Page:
Circuit bending is the art of creating new sounds and effects by manipulating the innards of low-voltage gadgets such as children's toys and cheap synthesizers. On its way from Los Angeles to New York City, the Bent Festival makes a pit stop this weekend in Minneapolis to celebrate this quirky art; events include live performances and demonstrations, art installations, and workshops for beginners as well as advanced enthusiasts. City Pages took a moment to chat with circuit-bending enthusiasts Bianca Pettis and Jacob Aaron Roske, who together make up the local sound art group Beatrix*JAR.
City Pages: So how did you get into circuit bending?
Jacob: I learned from Ryan Olcott [of 12 Rods and Mystery Palace] one Sunday afternoon about four years ago. I was instantly hooked because you don't have to have any technical skills or even know what you are doing. Circuit bending allows you to have an amazing sonic experience housing new sounds in an old machine with an on/off switch.
Bianca: I learned from JAR about three years ago. I really feel drawn to bending because it's so unique and I love the quality of the sounds that bending produces and the randomness and indeterminate nature of those sounds.
CP: So what's the learning curve for circuit benders?
BP: There is no curve at all. Anyone can bend—new, young or old!
JAR: You just have to have an open mind and be willing to explore the machine sonically.
BP: You also need to know how to solder—but that's really simple.
CP: Any tips for beginners?
BP: Keep an open mind is essential when you are bending.
JAR: And an open ear!
BP: People should also bring a sense of play.
JAR: Every machine has a different sonic pallet inside of it—different sounds that exist within it.
BP: We like to tell people they are sonic explorers during our workshops.
JAR: People should be willing to take apart their machines without feeling like they are going to break them.
BP: We always suggest that people start bending with second hand toys, they are inexpensive and they have already been discarded—and you can have your first bending experience on them and then move on to bending something of more value.
JAR: Like a more expensive drum machine or keyboard.
CP: Is there anything you keep an eye out for when raiding an old basement for toys, or checking out garage sales?
BP: We are big fans of Casio keyboards.
JAR: We like the SK series a lot and when we perform as Beatrix*JAR I play the Casio MT-540.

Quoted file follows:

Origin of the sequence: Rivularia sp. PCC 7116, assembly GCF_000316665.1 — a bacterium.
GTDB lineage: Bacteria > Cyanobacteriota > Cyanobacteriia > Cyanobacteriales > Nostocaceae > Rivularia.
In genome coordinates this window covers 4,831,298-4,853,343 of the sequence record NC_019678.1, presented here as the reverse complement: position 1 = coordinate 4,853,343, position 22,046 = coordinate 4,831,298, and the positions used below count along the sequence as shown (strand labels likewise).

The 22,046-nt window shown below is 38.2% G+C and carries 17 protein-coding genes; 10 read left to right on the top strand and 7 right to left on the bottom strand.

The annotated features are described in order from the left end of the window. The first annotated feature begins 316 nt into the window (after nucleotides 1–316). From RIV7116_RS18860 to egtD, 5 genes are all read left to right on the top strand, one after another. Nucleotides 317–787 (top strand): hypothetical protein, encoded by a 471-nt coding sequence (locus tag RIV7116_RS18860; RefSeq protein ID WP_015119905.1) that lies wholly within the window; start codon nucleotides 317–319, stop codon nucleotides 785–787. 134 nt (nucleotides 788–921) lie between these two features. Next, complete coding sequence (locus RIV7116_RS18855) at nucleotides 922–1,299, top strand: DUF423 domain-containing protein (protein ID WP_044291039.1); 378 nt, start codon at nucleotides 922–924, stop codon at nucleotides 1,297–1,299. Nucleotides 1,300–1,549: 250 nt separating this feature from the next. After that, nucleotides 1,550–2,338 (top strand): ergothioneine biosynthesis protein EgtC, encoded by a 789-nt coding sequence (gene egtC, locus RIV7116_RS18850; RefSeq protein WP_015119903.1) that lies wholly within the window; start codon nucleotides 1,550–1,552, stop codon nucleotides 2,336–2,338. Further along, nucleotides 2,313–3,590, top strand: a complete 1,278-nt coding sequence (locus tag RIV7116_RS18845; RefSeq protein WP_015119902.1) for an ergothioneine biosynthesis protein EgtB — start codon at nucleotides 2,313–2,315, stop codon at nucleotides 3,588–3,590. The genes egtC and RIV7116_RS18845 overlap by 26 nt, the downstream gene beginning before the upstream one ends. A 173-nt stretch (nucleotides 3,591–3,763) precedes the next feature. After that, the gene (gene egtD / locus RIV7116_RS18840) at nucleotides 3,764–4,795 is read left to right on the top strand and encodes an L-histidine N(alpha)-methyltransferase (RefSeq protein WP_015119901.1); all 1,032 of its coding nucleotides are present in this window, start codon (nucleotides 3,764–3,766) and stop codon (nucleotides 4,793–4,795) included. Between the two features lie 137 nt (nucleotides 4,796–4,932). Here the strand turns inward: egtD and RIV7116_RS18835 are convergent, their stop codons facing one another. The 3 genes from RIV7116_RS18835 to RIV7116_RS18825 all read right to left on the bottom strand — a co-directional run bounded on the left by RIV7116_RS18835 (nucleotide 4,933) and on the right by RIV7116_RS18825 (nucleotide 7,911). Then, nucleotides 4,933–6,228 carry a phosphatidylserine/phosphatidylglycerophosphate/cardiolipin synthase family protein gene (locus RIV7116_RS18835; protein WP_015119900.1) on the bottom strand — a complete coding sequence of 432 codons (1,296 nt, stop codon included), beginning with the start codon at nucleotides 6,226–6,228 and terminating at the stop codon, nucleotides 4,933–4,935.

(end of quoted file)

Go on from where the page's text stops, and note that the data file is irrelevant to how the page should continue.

BP: We also look for kids drum machines and quirky kids toys that have a lot of sound initially. Machines from the 80's are the best.
JAR: They usually have more sounds to bend.
CP: Any unusual places you'd recommend when looking for materials to experiment with?
JAR: We like to go to church rummage sales, estate sales, garage sales, and thrift stores.
BP: For bending materials we go to Ax Man Surplus and we order switches online. We don't go anywhere to unusual, I know there are other benders out there who go to more extremes to find machines than we do.
CP:What's the strangest thing you've used to create a sound?
JAR: I induce and manipulate AM radio frequencies with a disposable flash camera. I charge the camera in close proximity to the radio and it creates an electronic cat purr/sonic explosion mixed with the AM signal.
BP: The Musical Animal Playground! It makes different animal sounds like a cat and frog, and with the bends triggered it sounds amazing! JAR bent it about two years ago and I used its samples for one of our songs, "Oral Fixation."
CP: What inspires you when you're doing this? It sounds like play.
JAR: I am inspired by discarded and unwanted sounds, and feel really fortunate to re-present them in an original way. There is a real surplus of discarded machines and sound-making devices.
BP: I'm inspired by having a nonmusical childhood. I was turned off as a kid trying to learn music—the guitar, the keyboard. My music lessons never really sunk in, so I settled on being a music connoisseur. It's really cool now to be an adult and to see technology advance in such a way that people like me can make music. I can work from an emotional and intuitive place as a sound artist as opposed to a technical place that a musician might be in.
JAR: We're also inspired by the sameness of music. We feel really inspired to color outside of that box. We want to create something original and inspire others to think in this way.
CP: Would you say that the Twin Cities is a big town for circuit bending? Are there any local events/locations that are hot spots? Would you say that the phenomena (as well as the festival) has grown since you started?
BP: This is the fourth year of the festival. It's very cool that it's traveling around this year. It will be in New York, Minneapolis and Los Angeles.
JAR: But there are bigger cities with more interconnected benders.
BP: I think that's why we started doing circuit bending workshops and that is why we are so excited about the festival. We feel compelled to inspire new benders and new sound artists so there will be even more interesting music in the world.
JAR: I think the phenomenon grows every minute.
BP: Let's hope it bends the radio airwaves—and the way we listen to music.
$24 for a three-day pass. For info, visit www.bentfestival.org.